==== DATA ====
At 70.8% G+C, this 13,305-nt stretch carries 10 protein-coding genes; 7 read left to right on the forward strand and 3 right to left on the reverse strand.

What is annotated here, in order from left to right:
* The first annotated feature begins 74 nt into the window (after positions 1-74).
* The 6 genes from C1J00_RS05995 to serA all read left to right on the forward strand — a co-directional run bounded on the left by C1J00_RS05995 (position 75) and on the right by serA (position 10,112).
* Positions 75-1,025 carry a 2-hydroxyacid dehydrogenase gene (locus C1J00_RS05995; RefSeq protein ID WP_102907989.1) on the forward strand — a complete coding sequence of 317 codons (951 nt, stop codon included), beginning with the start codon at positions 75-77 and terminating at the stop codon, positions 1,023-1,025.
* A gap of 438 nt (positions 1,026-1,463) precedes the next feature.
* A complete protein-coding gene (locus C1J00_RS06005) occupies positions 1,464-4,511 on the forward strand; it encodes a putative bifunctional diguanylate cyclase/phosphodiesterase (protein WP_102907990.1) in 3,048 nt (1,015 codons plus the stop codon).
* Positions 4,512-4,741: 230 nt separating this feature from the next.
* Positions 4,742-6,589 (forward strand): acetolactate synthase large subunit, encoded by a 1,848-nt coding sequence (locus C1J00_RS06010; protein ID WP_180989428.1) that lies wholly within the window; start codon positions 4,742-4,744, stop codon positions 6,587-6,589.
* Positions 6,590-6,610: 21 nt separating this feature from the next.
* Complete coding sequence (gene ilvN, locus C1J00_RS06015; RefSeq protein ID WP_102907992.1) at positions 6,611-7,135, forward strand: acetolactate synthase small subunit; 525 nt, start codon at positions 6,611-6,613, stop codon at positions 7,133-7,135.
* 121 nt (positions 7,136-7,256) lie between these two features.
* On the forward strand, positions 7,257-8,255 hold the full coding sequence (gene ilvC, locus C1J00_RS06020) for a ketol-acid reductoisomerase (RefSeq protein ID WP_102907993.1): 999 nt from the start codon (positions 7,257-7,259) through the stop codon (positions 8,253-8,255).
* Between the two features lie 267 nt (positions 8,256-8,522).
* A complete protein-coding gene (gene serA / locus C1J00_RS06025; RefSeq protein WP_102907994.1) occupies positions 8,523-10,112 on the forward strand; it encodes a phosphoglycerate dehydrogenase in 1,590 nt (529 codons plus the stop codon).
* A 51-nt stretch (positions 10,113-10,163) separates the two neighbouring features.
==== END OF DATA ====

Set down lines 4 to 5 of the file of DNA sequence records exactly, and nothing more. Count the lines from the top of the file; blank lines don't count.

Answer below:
* The 6 genes from C1J00_RS05995 to serA all read left to right on the forward strand — a co-directional run bounded on the left by C1J00_RS05995 (position 75) and on the right by serA (position 10,112).
* Positions 75-1,025 carry a 2-hydroxyacid dehydrogenase gene (locus C1J00_RS05995; RefSeq protein ID WP_102907989.1) on the forward strand — a complete coding sequence of 317 codons (951 nt, stop codon included), beginning with the start codon at positions 75-77 and terminating at the stop codon, positions 1,023-1,025.